Jen Crawford teaches creative writing at Nanyang Technological
University, Singapore. Her poetry publications include Napoleon
Swings (Soapbox Press, 2009), Bad Appendix (Titus Books, 2008)
and Admissions (Five Islands Press, 2000).
when I said torchlight I meant YOUR FRIEND WELCOME in white paint on a carport's highest beam, uncovered by jasmine. I meant sanctuaries for glow-worms. I said torchlight in the bedsheet tent and later returned for the room we'd made around it, the folds that light leaned through, the opening of stairs above our heads. from this past we came up close, by each other's hands. we nodded to lost thumbwars. the campground pursed meanly behind us so we began, saying this is the way that chalkdust blows, to the coast, across from the western mines, across trunks and shoulders and our cheeks,
I needed to be tender in those pre-revolutionary moments, tender with that crackling, as with the lonely thigh over distortional stocking, as with the hurt car bending on through hot water, whispering to the morning: I hope people wake up. I so hope people wake up. his underbelly was an outrigger, outlonging the outcast, a wave that logged my wave as our flanks behaved in tandem. we were locked in the current and strands flaked off. off the bone china. enduring blanking faces. narrowing will. because our desires were extreme. we assumed the swung bone rod of an elderly aunt or uncle, not only fused, but easily displacably so, all the way up from toe tip to hip,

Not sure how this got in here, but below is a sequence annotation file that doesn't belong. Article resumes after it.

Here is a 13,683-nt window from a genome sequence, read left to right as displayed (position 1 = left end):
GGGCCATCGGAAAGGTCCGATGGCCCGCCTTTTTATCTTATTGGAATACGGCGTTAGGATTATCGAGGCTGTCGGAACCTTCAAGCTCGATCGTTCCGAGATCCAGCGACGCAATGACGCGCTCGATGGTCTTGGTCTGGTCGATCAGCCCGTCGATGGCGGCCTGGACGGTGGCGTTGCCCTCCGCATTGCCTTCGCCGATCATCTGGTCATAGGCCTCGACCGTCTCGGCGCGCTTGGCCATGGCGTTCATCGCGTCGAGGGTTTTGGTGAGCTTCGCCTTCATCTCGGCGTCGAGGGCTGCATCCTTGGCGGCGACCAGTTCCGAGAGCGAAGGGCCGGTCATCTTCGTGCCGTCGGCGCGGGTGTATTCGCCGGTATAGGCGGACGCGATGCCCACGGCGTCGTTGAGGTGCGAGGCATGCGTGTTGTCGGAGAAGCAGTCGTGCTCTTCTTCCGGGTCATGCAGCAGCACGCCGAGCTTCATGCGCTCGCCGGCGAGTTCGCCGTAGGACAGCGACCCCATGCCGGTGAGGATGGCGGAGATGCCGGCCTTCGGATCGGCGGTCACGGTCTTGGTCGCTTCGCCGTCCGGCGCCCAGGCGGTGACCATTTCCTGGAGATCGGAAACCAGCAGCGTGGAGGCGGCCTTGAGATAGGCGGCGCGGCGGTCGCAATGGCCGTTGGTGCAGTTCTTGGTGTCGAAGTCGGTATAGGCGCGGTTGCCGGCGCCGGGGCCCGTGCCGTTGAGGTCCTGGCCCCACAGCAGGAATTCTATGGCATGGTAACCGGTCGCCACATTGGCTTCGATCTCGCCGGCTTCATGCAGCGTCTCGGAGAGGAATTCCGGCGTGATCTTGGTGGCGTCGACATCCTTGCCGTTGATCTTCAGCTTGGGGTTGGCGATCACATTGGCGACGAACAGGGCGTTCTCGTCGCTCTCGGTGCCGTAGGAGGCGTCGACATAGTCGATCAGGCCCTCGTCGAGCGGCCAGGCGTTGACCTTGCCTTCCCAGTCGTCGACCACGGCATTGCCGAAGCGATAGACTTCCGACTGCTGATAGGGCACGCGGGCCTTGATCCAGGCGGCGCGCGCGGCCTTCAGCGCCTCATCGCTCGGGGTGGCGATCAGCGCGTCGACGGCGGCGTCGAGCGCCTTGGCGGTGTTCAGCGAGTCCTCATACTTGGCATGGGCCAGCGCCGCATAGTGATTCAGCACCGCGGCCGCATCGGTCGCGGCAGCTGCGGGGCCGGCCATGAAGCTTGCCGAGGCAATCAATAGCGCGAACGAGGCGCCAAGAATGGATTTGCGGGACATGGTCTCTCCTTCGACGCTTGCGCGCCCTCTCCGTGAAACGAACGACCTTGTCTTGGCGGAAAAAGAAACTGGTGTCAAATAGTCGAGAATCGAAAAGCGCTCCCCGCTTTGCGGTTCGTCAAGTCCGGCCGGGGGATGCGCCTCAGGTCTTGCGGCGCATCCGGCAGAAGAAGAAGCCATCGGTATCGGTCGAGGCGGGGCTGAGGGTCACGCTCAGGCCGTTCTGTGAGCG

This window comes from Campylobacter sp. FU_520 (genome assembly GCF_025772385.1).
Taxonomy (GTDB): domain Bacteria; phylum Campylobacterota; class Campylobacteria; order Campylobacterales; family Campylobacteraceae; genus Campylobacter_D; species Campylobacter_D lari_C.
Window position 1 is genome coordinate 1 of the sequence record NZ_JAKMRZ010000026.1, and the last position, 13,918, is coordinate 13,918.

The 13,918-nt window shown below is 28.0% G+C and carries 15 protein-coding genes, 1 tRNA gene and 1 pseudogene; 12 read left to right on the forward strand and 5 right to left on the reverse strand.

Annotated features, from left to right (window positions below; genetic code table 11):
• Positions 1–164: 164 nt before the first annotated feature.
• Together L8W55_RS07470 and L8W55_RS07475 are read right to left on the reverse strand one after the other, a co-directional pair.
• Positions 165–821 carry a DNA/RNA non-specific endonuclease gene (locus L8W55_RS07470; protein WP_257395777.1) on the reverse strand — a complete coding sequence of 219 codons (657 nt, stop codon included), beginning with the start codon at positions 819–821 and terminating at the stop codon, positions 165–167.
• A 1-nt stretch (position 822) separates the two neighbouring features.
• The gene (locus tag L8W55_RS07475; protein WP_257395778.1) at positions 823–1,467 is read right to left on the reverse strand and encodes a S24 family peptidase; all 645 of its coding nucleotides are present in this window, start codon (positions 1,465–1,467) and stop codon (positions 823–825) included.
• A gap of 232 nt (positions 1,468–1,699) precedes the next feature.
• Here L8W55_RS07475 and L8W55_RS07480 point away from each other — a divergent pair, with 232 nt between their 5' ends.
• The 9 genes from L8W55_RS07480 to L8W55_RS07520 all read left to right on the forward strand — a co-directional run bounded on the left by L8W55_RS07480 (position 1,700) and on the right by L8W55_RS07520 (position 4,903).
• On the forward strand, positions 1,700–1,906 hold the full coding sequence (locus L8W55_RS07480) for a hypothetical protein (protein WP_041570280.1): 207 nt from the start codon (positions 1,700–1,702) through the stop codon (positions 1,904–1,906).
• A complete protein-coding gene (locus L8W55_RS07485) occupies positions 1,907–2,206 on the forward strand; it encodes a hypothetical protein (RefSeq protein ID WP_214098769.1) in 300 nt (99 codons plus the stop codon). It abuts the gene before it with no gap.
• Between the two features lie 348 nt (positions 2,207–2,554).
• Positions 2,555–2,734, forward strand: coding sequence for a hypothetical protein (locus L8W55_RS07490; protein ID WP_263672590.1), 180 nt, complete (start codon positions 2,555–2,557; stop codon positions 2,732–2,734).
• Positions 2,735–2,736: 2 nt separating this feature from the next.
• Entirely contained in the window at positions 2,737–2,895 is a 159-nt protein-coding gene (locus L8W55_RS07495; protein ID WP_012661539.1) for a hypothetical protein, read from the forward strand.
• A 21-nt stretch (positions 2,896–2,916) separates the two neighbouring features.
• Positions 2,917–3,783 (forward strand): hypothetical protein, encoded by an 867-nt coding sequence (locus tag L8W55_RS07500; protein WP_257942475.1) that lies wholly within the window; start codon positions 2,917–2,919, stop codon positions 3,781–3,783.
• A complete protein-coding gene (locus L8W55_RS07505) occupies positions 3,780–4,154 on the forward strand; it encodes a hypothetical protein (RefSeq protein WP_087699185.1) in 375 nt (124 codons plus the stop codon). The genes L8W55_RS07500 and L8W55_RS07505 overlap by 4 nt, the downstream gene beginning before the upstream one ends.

I saw him - I said, I saw you walking down suburban driveways without keys, entering people's houses on your own, & glow-worms like rumours working the agapanthus - had to be torn out, and moving trucks did all this, all blank or with misleading signage - later saw crowbar dents in the wood around the locks but the locks held, you slipped, in and out, trapped as a thief on the lam - me too with my crystal ball the metal bowl in the white living room, bowl perfect for washing caked-up bones, sediment falling down over its stars I said This is where you should be now. the room insisted with me. tipped up its sofas for more of the floorboards, removed the ferns from its sunlight. I locked the door open and said you should sit down, locked the door open and said you should sit
for lent, and spurred by reports of the demise of the woman who exercised her husband to death, I give up all forms of wisdom. we get married: I become a single person. this like stepping out of the pool into a skin, & hearing all those shouting futures, their mouths all those echoes a gnawing held open, futures, the pool ringing, then quiet. in the dark we are soft. stupid as lovely hope. cartilage flowers and will.
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